June

I decided in early June that I was not going to try to make it out to Seattle for the Locus Award weekend: I’d gone to the Nebula Awards weekend and WisCon almost back-to-back and needed a break. I arranged for my friend Chrysoula Tzavelas, who lives in Seattle, to attend on my behalf, promised her a speech before the weekend, and went off on vacation with my family.

While we were away, I got an urgent call from my father: my mother was in the hospital. She’d had a catastrophic complication from a normally-minor, normally-low-risk surgical procedure she’d had the previous week. She’d gone into cardiac arrest. They’d done emergency open heart surgery; by the time my father reached me, she was stable. That was Tuesday, June 14th. I got back to the Twin Cities on Wednesday, June 15th, and by the time I arrived, my mother was conscious, her breathing tube was out, she was sleepy from the painkillers but 100% there and 100% herself, to all of our relief. On Thursday morning we all talked to her cardiac surgeon about the recovery time. Open heart surgery is no joke. We talked about organizing volunteer weeders for my mother’s beloved and beautiful garden, about how to adjust travel plans my parents had made; the doctor was reassuring about the travel, especially in the late summer, when my brother and his wife are expecting their first child.

Then Thursday afternoon, my mother collapsed again. The hole in her heart, repaired Tuesday, had re-opened. This time, they weren’t able to save her.

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My mother with her dahlias. 

On June 25th, a little over a week later, I won the Locus Award for Best Short Story. Here’s the speech I sent to Chrysoula to read.

“Cat Pictures Please” is at its heart a story about boundaries and why they’re a good idea. As a well-meaning teenager, I went through a period where I desperately wanted to help my many troubled friends, but had no sense of reasonable limits to set, or what results I could expect to see from my efforts. The AI, with its naive good intentions toward the world, is in some ways based on me as a teen, though obviously (and fortunately) I lacked both the AI’s infinite storehouse of knowledge and its opportunities to manipulate people.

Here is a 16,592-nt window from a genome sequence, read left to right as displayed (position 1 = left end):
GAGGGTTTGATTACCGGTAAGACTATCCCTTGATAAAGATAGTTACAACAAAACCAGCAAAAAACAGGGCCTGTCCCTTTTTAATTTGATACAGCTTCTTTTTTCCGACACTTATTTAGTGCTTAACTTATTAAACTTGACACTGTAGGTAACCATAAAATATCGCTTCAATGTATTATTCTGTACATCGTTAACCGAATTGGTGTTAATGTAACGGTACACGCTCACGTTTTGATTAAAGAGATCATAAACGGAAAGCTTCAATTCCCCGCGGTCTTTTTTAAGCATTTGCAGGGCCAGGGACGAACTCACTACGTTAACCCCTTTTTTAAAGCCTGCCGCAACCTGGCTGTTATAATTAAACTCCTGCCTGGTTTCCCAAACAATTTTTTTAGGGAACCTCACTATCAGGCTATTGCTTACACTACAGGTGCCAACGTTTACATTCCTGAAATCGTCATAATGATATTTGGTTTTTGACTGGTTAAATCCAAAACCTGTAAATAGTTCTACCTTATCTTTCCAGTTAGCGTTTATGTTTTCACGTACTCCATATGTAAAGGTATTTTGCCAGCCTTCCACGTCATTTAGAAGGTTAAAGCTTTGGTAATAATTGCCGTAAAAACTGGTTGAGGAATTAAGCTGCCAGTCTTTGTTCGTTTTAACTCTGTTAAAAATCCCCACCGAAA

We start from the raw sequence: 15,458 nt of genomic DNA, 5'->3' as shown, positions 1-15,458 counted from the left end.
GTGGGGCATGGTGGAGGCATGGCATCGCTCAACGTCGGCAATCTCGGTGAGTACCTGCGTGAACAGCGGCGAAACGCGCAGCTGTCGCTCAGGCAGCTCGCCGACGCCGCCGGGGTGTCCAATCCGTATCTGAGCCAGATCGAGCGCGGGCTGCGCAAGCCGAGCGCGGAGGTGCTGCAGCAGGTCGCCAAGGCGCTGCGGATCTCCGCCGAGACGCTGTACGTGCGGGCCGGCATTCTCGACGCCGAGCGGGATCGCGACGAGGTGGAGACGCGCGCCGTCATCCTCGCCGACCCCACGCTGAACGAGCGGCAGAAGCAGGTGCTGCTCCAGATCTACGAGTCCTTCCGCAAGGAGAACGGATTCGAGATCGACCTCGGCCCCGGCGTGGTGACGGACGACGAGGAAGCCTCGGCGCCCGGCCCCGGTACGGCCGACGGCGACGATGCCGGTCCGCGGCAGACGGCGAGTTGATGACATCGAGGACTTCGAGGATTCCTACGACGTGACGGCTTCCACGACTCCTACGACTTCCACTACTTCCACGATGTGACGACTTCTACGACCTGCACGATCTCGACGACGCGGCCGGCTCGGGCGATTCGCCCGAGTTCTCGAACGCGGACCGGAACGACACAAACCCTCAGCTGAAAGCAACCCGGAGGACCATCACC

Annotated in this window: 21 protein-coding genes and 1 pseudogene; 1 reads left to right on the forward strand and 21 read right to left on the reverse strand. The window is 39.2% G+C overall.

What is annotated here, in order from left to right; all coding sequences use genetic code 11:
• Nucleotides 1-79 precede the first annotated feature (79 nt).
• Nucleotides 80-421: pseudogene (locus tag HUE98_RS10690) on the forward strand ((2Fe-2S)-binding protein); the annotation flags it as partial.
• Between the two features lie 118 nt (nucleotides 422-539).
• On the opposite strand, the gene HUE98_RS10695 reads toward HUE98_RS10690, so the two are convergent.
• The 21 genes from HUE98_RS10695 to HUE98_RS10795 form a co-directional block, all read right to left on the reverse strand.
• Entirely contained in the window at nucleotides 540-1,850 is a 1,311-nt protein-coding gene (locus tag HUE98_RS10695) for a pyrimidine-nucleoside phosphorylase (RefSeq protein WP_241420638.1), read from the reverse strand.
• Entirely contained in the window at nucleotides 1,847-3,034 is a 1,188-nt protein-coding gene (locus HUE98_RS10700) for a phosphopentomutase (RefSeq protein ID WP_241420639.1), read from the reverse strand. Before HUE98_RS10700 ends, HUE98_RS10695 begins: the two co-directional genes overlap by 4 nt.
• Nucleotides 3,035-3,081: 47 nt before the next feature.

Re-reading the story now, I think that in some respects, the AI is me as a teenager but without the influence of my mother — it has no parent to rebel against, but also lacks a person to serve as an example, a support, a sounding board, and a mentor. The AI has no one to recognize how young it truly is, how inexperienced in the world. It has no one to praise its loving intentions while pulling it back from the brink of potential catastrophe it doesn’t even realize is there.

I decided in early June that I was not going to make it out for the Locus Awards. This turned out to be fortunate, because my mother died, suddenly and unexpectedly, on June 16th, and since then I’ve been consumed with all the many things you’d expect: funeral planning, legal documents, incoherent rage at the injustice of losing her, etc.

My mother was a helper. Unlike the AI, she was a helper with good boundaries: she extended all sorts of help, from advice to sympathy to advocacy to shelter, but she didn’t try to control people. She recognized that the core of genuine support always had to be respect for the other person’s autonomy and their right to make their own decisions. But she was also incredibly giving, and generous with her time and energy, especially to her children and her grandchildren. She was the kind of person that I eventually realized I wanted to be, too. Maybe eventually the AI will make it there as well.

Thank you all for this award, and many thanks to Chrysoula for accepting it on my behalf. Thank you to Neil Clarke for publishing the story and to Kate Baker for her lovely reading of it. Thank you to my husband Ed Burke and my children Molly and Kiera for their loving support and also their bottomless enthusiasm for my work. Thank you to the many friends who have rallied around me in the last week: in response to my Facebook posts, friends provided me with food, referrals, recommendations, information, and errand running, as well as many words of comfort, and for those who knew my mother, their own lovely memories of her and what she meant to them.

I would also like to thank Bruce Sterling for the inspiration provided by “Maneki Neko,” which I read when it first appeared in F&SF (and which has obviously really stuck with me), and of course, I owe a debt of gratitude to whomever it was that first made the observation that the Internet loves cat pictures.

Finally, I would like to dedicate this award to the memory of my mother, Amy Kritzer, who never failed in her support, encouragement, and love.

There’s a lot I could tell you about my mom: her intellect, her politics, her garden (which was a work of art), her willingness to mentor people and share her knowledge and skills, the joy and pride she took in her children and grandchildren. But here’s the thing I most want people to know: I was so lucky to have her as a mother. I was so lucky.

 

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